By Brian Blackwell, Message Staff Writer
COVINGTON – Lonnie Wascom has one final prayer request as he closes out his time as director of missions for Northshore Baptist Association Oct. 1.
“If God favors me, He’ll let me go out like Elijah,” Wascom said. “I do not want to burn out; I want to burn up. I want to see people saved. I want to see our churches revived. I want to see an awakening before I die.”
Wascom, director of missions for Northshore Baptist Association since its formation in 2011, announced in early May of this year his intention to retire. At the time, Wascom said in his e-mail blast he had served in vocational ministry for 55 years, and the decision was one he did not take lightly.
With retirement just weeks away, Wascom said serving the association’s 90 churches has been an honor.
“I’ve loved being a director of missions,” he said. “I never saw myself in this office, but I’m still excited. One brother asked what I am doing when I retire. I said ‘I will keep praying, I will stay in the Word, I will keep sharing my faith with people, I will preach as I have opportunity, and I’m going to encourage pastors and ministers. If God wants me in a local church as a pastor or another role, I’m going to do that. And I’m going to spend time with my wife Linda.’”
A native of Baton Rouge, Wascom repented for salvation and was baptized at New Bethlehem Baptist Church near Live Oak when he was nine years old.
When he turned 15, Wascom began his service in vocational ministry as the assistant music director at Judson Baptist Church in Walker.
During the years that followed, Wascom served churches in California and Louisiana, and earned degrees from Southeastern Louisiana University in Hammond, California State University in San Francisco, California, and Golden Gate Baptist Theological Seminary in Mill Valley, California (now Gateway Seminary in Fremont, California).
After 40 years of serving churches, Wascom was called as the director of missions for Chappapeela, LaTangi and St. Tammany Baptist Associations in 2004. Seven years later, the three associations voted to merge.
Wascom said Hurricane Katrina contributed to the merger.
In the weeks following the massive storm that made landfall in 2005, churches from the three associations demonstrated cooperation. Those not damaged by the hurricane sent members to help with recovery efforts or even hosted disaster relief teams.
A few years after the storm passed and the area was on the path to recovery, these congregations began discussing the possibility of merging.
“Whatever imagined walls or threats existed were blown down by Katrina’s winds,” he said. “It took us a few years to get used to the ‘new normal’ following the disaster and then we went to work on making the new association happen.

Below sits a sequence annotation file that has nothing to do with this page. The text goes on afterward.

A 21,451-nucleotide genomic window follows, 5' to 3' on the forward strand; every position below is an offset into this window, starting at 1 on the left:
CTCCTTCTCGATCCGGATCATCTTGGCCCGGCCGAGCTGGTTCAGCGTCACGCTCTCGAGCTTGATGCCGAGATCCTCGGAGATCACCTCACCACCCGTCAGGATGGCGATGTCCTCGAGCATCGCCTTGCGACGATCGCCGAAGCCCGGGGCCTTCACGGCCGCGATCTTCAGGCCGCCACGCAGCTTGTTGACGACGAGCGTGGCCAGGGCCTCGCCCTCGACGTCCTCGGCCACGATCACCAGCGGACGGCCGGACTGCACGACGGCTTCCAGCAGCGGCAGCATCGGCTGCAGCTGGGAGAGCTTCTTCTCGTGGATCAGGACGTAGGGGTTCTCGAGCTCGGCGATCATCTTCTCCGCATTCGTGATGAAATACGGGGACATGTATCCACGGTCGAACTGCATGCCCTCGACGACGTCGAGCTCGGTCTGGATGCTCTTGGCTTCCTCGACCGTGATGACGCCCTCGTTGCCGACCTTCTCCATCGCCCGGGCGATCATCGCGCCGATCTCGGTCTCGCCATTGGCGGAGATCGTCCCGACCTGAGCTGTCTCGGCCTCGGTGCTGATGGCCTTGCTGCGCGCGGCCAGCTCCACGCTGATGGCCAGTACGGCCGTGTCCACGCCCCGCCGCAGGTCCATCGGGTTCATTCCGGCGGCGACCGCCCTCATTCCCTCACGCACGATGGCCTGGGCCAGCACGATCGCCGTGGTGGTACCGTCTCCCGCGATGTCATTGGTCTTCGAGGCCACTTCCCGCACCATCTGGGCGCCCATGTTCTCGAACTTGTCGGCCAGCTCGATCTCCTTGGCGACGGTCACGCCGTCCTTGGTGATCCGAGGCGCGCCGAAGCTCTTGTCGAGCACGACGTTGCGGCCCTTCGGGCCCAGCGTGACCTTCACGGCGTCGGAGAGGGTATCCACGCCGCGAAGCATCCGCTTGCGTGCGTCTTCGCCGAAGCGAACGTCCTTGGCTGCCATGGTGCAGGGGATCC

“At the annual meetings of the three associations, all three unanimously passed a motion to disband and become the Northshore Baptist Association,” he continued. “Each member church was informed it could be a member of the new association without having to be credentialed by simply passing a motion in their church conferences requesting membership in the new association. All but one church passed the motion during that first year. The one that did not has since applied, gone through a year of credentials process, and was voted into the association.”
During his time as director of missions, Wascom has seen an increased emphasis on discipleship. He believes churches across the state must better equip their new converts and long-time members to grow in their faith and share the Gospel with others.
“We’re seeking to get our people to catch a vision that they can share their faith,” he said. “They don’t have to be a trained theologian with a seminary degree to tell family members, friends, co-workers and those they go to school with what Jesus means to them.”
To that end, the association’s churches will meet in September at one of three sites for Wascom’s final large event as director of missions.
Church members will receive training and will be encouraged to invite their friends, family and others to attend with them a large rally at the First Baptist Church in Mandeville, 6 p.m., Sept. 12.
“I don’t think you can do one without effectively doing the other and you can’t effectively do the other if you aren’t doing the one,” he said. “They have to be evangelized before they become discipled.
“It doesn’t require a degree from MIT,” he continued. “It does require a commitment and prioritizing to become effective in this discipline.”
As he looks to the future, Wascom is encouraged by the increased commitment he sees by pastors and members to the local church.
“As long as we maintain that understanding at the local level, we can hold each other accountable for doctrinal integrity,” he said. “Part of me is encouraged by that is because I see that grasped by many of the newer local pastors and churches that membership means something. I pray after my time ends that the churches of Northshore Baptist Association keep fighting the good fight and running the race as they impact this area and world for Him.”